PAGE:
Williams reported that functionaries of the ADL and other pro-
Israel lobby groups were very much in attendance at conference 
sessions, and that "the ADL representatives arranged with the ALA 
Executive Office to have the customary guest registration fee 
waived, were outfitted with membership instead of guest convention 
badges," and directed to the business meeting of the Social 
Responsibilities Round Table (SRRT) International Human Rights 
Task Force Meeting. 

"There," wrote Williams, "they copied down the names and 
institutional affiliations of everyone present." In one instance, 
an ADL operative grabbed a task force member who was engaged in 
conversation, and whirled him around, saying he wanted to see the 
name on his badge.  The tangible intimidation, says Williams, was 
only beginning:

"With the active complicity of the ALA leadership, pressure was 
brought to bear on librarians at all levels of the Association to 
go along with revoking the resolution.  Wilfully distorting the 
facts and context of Israel's repressive practices, the organizers 
of this campaign also engaged in the most vicious personal 
vilification of me… repeatedly equating criticism of Israel with 

Typical of this attack was a passage in a letter sent two weeks 
before the convention to ALA President-Elect Hardy Franklin by 
Ellen Zyroff Ph.D, the Principal Librarian of the San Diego County 
Library, and distributed to ALA members by the ALA Council.

"This man is wild-eyed and dangerous," wrote Zyroff.  "I do not 
know where his hate comes from, but it is palpable.  I do not know 
who paid the fare for the speaker who flew from Tel Aviv 
University, an institution known for activists against the state 
of Israel, or for that of the other out-of-town-speakers 
(referring to a 1991 forum in Atlanta) …. (emphasis added).

Marty Goldberg, head librarian at Penn State and co-chair of 
the Jewish Librarians Committee (JLC), a subgroup of the ALA,  
told the Jewish Star, that Williams "uses this as a platform for 
his political agenda.  We should condemn the resolutions and get 
the ALA out of the business of singling out one people, one 
nation, one religion. This has no place in the ALA.  There are 
issues of far more importance than censorship in Israel."  For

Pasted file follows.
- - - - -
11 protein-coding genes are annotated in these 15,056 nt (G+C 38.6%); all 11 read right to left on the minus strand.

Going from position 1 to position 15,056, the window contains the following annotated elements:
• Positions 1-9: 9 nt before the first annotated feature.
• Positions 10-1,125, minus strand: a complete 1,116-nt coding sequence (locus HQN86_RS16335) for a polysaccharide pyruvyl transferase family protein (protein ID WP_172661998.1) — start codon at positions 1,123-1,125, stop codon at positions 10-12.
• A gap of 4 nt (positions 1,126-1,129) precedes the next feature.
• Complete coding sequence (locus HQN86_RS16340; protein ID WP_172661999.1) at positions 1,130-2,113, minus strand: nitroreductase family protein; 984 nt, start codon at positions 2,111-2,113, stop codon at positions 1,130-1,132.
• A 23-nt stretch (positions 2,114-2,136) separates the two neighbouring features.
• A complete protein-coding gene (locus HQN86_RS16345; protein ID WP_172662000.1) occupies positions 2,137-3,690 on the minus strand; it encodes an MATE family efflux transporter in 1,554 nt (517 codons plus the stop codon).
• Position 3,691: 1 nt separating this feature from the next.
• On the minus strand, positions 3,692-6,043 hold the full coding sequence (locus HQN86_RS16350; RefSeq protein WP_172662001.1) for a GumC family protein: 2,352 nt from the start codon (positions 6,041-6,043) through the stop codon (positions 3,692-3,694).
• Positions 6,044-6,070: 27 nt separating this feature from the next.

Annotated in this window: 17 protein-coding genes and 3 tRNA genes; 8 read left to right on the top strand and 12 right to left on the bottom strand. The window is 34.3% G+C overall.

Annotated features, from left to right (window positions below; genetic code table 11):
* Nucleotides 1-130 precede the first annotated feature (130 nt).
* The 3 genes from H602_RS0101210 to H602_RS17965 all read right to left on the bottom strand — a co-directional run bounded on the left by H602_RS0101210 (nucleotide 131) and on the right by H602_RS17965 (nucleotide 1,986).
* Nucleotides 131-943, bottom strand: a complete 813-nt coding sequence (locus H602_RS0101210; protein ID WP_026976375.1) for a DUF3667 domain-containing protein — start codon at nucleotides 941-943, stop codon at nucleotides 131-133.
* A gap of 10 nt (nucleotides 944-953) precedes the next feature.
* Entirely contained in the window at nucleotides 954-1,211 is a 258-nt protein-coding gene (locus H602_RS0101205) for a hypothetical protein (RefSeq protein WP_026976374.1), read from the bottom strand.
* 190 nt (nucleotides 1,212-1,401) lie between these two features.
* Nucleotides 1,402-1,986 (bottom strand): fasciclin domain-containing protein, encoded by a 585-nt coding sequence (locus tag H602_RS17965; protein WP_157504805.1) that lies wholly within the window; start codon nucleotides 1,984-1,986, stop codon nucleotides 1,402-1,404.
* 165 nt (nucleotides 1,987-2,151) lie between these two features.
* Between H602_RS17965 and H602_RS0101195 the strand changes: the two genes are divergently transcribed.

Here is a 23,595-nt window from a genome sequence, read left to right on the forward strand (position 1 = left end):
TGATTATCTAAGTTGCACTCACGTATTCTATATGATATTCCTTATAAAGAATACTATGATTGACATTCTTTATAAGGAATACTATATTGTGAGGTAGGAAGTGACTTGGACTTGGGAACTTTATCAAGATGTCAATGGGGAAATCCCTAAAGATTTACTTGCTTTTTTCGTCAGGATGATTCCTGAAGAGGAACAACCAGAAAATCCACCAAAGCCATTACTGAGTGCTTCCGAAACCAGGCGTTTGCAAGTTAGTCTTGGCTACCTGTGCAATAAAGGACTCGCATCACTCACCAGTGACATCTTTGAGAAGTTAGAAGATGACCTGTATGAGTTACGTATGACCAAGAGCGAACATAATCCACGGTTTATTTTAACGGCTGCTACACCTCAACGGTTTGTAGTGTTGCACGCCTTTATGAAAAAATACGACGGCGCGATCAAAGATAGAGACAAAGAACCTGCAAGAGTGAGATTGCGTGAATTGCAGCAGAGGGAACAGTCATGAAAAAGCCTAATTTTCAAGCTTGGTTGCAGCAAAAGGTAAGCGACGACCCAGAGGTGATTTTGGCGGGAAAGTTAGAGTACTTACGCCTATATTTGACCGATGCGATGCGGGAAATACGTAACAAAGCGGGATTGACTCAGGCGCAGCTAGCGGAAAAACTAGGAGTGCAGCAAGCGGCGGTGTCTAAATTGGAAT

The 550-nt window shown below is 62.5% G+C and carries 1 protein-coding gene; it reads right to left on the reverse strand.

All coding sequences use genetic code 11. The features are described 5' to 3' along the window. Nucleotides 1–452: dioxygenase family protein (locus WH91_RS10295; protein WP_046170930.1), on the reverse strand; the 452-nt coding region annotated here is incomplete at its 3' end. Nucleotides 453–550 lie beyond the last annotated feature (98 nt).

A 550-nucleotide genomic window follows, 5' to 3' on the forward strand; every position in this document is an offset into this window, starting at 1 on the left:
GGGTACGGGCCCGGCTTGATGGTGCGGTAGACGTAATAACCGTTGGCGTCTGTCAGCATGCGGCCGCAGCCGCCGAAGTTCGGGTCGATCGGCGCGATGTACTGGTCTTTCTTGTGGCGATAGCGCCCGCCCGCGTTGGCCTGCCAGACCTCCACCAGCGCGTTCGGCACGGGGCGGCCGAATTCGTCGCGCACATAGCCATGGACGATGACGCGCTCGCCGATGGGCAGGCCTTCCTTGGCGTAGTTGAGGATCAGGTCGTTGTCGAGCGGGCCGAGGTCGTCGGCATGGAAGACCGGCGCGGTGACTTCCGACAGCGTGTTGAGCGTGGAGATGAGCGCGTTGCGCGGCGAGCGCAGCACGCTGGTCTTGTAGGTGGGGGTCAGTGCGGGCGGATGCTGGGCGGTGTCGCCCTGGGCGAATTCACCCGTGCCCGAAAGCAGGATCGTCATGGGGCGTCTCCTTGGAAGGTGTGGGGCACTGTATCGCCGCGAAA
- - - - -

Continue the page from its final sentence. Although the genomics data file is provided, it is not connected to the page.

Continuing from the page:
Goldberg, the ADL and the Jewish librarians, a "far more important 
issue" was protecting Israel.

At the convention, Goldberg sent out a letter to JLC members, 
suggesting they stay away from a Sunday night forum,  sponsored by 
Williams' task force, preceding the vote on the resolution,  
because of "the danger of physical violence." ((At the Midwinter 
conference, Williams relinquished his chair of the International 
Human Rights Task Force and was authorized by the SRRT to initiate 
a new Task Force on Israeli Censorship and Palestinian Libraries.)

Goldberg's warning was ironic, since last year, a panel 
arranged by Williams featuring Michal Schwartz and Khader Hamide, 
one of the Palestinians fighting deportation in Los Angeles, was 
repeatedly disrupted, first by noisy pro-Israel activists and then 
by a false fire alarm. 

This year's forum, entitled "Israeli Censorship:  Here and 
There," drew an audience of about 120,  and proceeded without 
interruption with members from the audience who supported Israel 
receiving ample time to respond to the speakers:  Williams, Jay 
Murphy, former editor of Red Bass magazine, and myself.

Williams informed the audience that the ADL's Foxman had once 
again been invited,  and for the third time had declined.  In a 
letter to Williams he had written that "We have consistently 
refused to participate in your events because of the blatant 
anti-Israel agenda…" Moreover, he didn't believe "that the 
activities of the Anti-Defamation League are an appropriate 
subject for your roundtable discussion." 

In another clearly centralized attempt to sabotage the forum, a 
450 word "anonymous letter" was sent to and published in Jewish